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Friday, April 15, 2022

Strategic identity signaling in heterogeneous networks

T. Van der dos, M. Galesic, et al.
PNAS, 2022.
119 (10) e2117898119


Individuals often signal identity information to facilitate assortment with partners who are likely to share norms, values, and goals. However, individuals may also be incentivized to encrypt their identity signals to avoid detection by dissimilar receivers, particularly when such detection is costly. Using mathematical modeling, this idea has previously been formalized into a theory of covert signaling. In this paper, we provide an empirical test of the theory of covert signaling in the context of political identity signaling surrounding the 2020 US presidential elections. To identify likely covert and overt signals on Twitter, we use methods relying on differences in detection between ingroup and outgroup receivers. We strengthen our experimental predictions with additional mathematical modeling and examine the usage of selected covert and overt tweets in a behavioral experiment. We find that participants strategically adjust their signaling behavior in response to the political constitution of their audiences. These results support our predictions and point to opportunities for further theoretical development. Our findings have implications for our understanding of political communication, social identity, pragmatics, hate speech, and the maintenance of cooperation in diverse populations.


Much of online conversation today consists of signaling one’s political identity. Although many signals are obvious to everyone, others are covert, recognizable to one’s ingroup while obscured from the outgroup. This type of covert identity signaling is critical for collaborations in a diverse society, but measuring covert signals has been difficult, slowing down theoretical development. We develop a method to detect covert and overt signals in tweets posted before the 2020 US presidential election and use a behavioral experiment to test predictions of a mathematical theory of covert signaling. Our results show that covert political signaling is more common when the perceived audience is politically diverse and open doors to a better understanding of communication in politically polarized societies.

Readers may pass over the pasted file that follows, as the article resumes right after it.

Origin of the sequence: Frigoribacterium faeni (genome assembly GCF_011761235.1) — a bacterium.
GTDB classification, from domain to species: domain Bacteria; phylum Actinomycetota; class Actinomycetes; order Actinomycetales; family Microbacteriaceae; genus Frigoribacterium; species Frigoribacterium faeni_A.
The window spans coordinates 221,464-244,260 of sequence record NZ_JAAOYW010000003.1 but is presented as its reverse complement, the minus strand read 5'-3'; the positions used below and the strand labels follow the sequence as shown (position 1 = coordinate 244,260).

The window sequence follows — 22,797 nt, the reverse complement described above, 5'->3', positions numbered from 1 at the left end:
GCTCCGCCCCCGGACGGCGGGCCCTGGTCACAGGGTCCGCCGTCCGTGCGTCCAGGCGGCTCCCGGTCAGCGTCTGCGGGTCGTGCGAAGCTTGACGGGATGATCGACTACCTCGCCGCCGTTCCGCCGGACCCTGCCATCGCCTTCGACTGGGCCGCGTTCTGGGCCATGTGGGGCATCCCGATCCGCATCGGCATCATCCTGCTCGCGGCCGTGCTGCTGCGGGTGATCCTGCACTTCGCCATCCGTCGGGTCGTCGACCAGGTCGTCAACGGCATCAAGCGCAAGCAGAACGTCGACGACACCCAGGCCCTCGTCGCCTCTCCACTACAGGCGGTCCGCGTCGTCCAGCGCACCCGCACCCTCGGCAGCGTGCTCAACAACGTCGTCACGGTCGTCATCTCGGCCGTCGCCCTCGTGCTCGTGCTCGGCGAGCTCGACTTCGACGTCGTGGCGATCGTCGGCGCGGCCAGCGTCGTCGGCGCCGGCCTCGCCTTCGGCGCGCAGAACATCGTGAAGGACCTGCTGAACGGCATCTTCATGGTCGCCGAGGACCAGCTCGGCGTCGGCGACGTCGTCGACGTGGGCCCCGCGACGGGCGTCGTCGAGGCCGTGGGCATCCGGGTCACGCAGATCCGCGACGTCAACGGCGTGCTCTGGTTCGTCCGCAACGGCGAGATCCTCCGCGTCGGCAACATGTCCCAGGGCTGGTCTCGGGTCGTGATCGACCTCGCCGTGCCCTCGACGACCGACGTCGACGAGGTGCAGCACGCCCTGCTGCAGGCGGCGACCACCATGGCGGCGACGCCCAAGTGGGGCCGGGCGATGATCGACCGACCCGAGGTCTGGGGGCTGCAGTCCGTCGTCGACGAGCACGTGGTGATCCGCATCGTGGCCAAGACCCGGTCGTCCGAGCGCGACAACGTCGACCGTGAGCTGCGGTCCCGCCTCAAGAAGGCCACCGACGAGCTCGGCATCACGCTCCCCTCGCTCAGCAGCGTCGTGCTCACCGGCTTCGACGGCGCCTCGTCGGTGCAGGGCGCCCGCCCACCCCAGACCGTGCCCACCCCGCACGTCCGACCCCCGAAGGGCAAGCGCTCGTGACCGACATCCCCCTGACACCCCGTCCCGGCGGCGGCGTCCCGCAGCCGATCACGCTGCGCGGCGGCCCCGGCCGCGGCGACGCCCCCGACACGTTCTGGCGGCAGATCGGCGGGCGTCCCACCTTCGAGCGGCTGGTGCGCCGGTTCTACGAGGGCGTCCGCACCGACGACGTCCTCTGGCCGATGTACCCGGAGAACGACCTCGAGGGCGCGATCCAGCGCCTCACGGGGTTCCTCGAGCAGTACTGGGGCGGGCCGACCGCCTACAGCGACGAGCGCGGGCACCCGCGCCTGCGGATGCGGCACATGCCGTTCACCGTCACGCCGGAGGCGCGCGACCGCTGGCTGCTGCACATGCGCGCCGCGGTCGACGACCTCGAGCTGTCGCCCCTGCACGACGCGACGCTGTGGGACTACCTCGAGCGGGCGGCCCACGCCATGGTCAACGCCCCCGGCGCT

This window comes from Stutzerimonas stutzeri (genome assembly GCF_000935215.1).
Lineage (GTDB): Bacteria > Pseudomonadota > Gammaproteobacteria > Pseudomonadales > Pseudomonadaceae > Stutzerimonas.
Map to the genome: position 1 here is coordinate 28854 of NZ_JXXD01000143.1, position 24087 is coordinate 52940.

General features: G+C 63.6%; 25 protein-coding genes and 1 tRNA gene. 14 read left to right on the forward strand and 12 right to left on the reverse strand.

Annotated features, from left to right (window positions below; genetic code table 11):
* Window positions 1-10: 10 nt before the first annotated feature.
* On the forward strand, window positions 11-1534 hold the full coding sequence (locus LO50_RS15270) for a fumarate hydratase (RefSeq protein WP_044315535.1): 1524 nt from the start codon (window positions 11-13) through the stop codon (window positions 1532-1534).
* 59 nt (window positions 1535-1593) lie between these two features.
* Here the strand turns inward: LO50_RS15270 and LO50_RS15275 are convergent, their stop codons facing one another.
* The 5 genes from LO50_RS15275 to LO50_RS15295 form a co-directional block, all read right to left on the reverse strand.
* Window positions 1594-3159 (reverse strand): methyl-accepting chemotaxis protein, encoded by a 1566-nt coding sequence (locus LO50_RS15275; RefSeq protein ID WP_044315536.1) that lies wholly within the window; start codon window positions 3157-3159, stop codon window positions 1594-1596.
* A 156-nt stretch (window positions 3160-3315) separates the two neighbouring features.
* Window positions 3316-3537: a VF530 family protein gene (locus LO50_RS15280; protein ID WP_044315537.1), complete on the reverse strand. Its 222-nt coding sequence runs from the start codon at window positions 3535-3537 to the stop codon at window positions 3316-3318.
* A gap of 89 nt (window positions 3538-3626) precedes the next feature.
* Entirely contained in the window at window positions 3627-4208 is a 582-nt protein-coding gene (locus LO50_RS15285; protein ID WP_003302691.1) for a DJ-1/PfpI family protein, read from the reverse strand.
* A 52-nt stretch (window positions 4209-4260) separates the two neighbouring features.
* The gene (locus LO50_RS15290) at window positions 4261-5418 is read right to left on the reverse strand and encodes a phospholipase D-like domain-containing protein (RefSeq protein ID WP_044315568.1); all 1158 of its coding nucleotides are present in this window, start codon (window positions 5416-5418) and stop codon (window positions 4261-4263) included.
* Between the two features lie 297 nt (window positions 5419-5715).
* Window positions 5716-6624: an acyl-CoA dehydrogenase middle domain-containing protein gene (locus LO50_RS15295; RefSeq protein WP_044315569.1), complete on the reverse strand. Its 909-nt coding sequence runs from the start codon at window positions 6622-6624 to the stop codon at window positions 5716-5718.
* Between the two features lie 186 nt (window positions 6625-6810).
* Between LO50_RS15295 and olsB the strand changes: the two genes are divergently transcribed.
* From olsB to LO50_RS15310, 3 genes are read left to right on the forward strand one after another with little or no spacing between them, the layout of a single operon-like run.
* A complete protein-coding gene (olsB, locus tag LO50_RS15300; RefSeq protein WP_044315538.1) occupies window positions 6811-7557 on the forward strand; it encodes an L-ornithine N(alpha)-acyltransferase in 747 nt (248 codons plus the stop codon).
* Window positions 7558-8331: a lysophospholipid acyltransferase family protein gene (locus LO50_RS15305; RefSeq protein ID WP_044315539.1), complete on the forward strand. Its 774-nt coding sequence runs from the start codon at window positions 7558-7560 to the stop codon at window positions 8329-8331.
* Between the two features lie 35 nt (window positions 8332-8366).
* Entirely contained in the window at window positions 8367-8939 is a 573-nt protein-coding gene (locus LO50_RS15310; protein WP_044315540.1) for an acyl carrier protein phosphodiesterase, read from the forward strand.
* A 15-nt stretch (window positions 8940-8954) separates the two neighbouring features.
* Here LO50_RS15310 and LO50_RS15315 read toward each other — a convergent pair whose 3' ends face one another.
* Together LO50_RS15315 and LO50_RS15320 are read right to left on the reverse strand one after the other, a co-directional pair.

From the Discussion

The theory predicts that individuals should use more covert signaling in more heterogeneous groups or when they are in the minority. We found support for this prediction in the ways people shared political speech in a behavioral experiment. We observed the highest levels of covert signaling when audiences consisted almost entirely of cross-partisans, supporting the notion that covert signaling is a strategy for avoiding detection by hostile outgroup members. Of note, we selected tweets for our study at a time of heightened partisan divisions: the four weeks preceding the 2020 US presidential election. Consequently, these tweets mostly discussed the opposing political party. This focus was reflected in our behavioral experiment, in which we did not observe an effect of audience composition when all members were (more or less extreme) copartisans. In that societal context, participants might have perceived the cost of dislikes to be minimal and have likely focused on partisan disputes in their real-life conversations happening around that time. Future work testing the theory of covert signaling should also examine signaling strategies in copartisan conversations during times of salient intragroup political divisions.

Editor's Note: Wondering if this research generalizes into other covert forms of communication during psychotherapy.